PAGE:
Today's date is quite an interesting one. Let's take a look at why. The date
DD/MM/YYYY date format) can be split into the year (
2017) and the rest (
07/12). You may notice that the digits in the year can be rearranged to match the digits in the rest of the date, which is the basis of this challenge.
Given an valid integer (e.g. no leading zeros) representing a year, consisting of exactly four digits, output all unique possible valid dates that can be made from those digits. You may take the number as a list of digits, or a string representing the input if you want. Each number in the input must be used exactly once in each of the final outputs. As leading
0s aren't used in integers, the input will be in the range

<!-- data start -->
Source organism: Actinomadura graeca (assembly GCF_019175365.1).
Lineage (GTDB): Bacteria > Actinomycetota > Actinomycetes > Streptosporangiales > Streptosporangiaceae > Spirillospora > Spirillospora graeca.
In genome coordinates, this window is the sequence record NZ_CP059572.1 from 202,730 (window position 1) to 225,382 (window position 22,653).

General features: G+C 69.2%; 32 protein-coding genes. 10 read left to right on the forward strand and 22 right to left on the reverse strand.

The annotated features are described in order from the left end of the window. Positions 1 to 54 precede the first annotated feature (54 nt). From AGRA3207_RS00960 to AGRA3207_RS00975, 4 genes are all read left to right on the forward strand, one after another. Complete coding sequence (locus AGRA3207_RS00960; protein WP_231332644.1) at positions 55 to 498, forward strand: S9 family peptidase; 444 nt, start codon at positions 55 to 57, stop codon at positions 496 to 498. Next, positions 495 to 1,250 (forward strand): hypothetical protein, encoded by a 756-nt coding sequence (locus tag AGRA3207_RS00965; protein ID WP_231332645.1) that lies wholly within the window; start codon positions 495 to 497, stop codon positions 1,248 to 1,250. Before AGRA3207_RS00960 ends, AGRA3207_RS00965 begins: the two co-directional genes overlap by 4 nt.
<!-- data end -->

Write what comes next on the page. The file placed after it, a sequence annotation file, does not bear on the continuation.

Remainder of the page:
1000 <= input <= 9999.
A valid date is one in which the date exists on the Gregorian Calendar, such as
17/05/2000. The only corner case is February 29th, which is only a valid date when the year is a leap year. You can (but don't have to) assume that leap years are years that are divisible by 4.
You have to output a separator between the day and the month (e.g.
/) and a different separator between different dates. You may optionally output the year with each date, but this must be consistent between dates.
Finally, you may choose between the date format order, i.e. you can output as any of
MM/DD/YYYY etc. but leading
0s are required when the input contains at least one
Essentially, you may output in any obviously understandable format, such as an array of strings, one concatenated string etc.
This is a code-golf so shortest code wins!
input outputs 2017 07/12, 12/07, 17/02, 21/07, 27/01, 27/10 2092 22/09, 29/02 2029 22/09 1000 Nothing 8502 25/08, 28/05